Agreements and policies

Preempt situations in your holiday rental agreement.  This works to protect both you and the guest. Include a complaint and refund policy, detailing procedures on how to communicate a complaint, in what timeframe and what type of problem constitutes a refund or reimbursement. 

Since the introduction of holiday rental licences in Spain it’s obligatory to include a ‘public liability’ clause in your holiday rental insurance policy. Taking out holiday rental insurance protects you and your guests for unforeseeable accidents or breakages. It can’t stop an issue arising, but at least they can be claimed and paid out. 

How to handle a complaint

A prompt response: Respond to guest complaints as quickly as possible. There should be no more than a three hour response time to their initial contact and where possible the issue should be resolved within 24 hours, causing as little discomfort as possible.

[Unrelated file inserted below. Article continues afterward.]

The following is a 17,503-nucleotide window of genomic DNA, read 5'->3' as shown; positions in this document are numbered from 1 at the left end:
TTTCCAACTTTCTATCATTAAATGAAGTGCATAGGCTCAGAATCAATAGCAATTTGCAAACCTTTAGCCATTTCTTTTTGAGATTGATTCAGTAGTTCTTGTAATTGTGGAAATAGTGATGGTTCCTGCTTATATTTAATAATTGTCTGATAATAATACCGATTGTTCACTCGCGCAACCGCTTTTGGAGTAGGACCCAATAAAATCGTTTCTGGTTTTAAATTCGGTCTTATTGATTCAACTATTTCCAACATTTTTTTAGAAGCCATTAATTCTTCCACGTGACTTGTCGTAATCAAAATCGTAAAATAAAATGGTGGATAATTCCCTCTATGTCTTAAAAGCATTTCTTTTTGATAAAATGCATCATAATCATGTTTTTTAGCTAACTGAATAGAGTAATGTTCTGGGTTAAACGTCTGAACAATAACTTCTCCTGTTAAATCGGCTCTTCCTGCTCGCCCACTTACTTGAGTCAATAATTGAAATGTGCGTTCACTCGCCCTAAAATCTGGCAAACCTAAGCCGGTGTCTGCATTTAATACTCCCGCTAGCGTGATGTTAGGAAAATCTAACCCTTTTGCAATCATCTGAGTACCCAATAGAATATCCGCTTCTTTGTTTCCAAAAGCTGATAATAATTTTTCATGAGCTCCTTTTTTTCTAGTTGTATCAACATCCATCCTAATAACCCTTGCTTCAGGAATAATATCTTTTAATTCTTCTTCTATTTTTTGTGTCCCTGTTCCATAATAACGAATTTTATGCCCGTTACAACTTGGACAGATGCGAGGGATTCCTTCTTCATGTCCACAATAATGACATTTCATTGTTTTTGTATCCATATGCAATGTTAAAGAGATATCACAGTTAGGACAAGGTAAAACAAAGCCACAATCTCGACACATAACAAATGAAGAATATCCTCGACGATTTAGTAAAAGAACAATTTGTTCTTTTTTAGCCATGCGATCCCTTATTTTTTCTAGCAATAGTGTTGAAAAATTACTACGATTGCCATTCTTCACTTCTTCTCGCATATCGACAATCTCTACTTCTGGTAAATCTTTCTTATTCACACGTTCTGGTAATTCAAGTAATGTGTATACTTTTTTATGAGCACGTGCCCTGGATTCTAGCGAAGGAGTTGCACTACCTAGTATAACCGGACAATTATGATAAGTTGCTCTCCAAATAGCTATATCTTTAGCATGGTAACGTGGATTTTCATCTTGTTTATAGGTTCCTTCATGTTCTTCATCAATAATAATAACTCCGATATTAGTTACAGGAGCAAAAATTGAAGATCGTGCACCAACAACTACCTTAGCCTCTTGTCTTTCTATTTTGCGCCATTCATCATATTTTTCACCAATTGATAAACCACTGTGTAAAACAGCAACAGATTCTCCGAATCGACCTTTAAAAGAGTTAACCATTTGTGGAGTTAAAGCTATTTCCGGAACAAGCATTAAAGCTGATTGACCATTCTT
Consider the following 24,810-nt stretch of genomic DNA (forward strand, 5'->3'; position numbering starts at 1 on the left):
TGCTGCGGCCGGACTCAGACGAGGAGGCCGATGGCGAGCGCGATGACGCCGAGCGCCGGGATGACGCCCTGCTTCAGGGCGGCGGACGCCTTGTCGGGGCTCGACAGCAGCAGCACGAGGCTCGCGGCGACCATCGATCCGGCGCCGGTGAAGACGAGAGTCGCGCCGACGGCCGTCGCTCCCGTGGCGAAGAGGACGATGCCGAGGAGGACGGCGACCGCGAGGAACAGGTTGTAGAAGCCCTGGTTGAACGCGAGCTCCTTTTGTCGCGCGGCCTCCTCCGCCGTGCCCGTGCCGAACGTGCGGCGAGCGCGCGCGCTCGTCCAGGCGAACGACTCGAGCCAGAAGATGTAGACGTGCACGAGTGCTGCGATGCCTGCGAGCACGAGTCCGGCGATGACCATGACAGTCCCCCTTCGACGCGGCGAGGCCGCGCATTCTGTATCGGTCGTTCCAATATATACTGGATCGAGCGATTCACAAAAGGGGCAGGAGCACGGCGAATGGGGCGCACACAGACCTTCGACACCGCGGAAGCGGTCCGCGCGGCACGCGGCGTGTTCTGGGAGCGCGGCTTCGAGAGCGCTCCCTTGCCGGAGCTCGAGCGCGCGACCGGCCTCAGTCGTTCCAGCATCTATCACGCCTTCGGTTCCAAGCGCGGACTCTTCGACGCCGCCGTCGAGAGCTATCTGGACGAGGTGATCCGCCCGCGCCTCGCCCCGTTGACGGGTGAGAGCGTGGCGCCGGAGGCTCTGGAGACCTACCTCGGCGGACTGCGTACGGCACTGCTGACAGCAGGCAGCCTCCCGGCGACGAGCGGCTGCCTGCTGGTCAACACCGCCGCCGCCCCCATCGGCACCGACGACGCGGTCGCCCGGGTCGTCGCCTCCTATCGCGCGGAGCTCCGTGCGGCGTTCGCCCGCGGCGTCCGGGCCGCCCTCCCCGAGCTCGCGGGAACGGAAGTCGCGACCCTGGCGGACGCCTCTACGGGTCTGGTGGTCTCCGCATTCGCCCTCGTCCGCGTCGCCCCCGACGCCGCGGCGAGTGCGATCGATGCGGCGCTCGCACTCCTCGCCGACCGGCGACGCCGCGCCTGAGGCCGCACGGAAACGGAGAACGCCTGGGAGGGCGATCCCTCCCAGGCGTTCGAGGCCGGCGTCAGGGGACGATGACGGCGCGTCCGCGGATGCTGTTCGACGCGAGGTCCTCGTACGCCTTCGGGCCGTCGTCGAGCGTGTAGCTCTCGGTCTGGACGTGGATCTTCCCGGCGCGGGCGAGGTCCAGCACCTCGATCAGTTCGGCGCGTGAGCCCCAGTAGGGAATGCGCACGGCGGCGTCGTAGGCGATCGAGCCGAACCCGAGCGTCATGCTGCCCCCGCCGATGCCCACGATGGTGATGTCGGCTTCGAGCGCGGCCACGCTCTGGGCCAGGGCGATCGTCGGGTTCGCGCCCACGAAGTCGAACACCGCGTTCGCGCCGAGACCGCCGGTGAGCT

Listen and acknowledge: Listen to the complaint and acknowledge that the guest has an issue with your holiday rental. Over time you will find that many complaints are subjective e.g. your home is located six steps up from the swimming pool, or the bed is too soft for their back problem. Regardless of whether you can or can’t resolve a situation, you still need to treat every complaint individually, acknowledge this is a real problem for this guest and respond empathetically. If the complaint is something that you can’t solve, thank them for the feedback, explain in an even and friendly manner that you understand this is an issue for them and regret that you are unable to offer a solution right now. Finally, encourage their feedback at the end of the holiday regarding all aspects of their stay.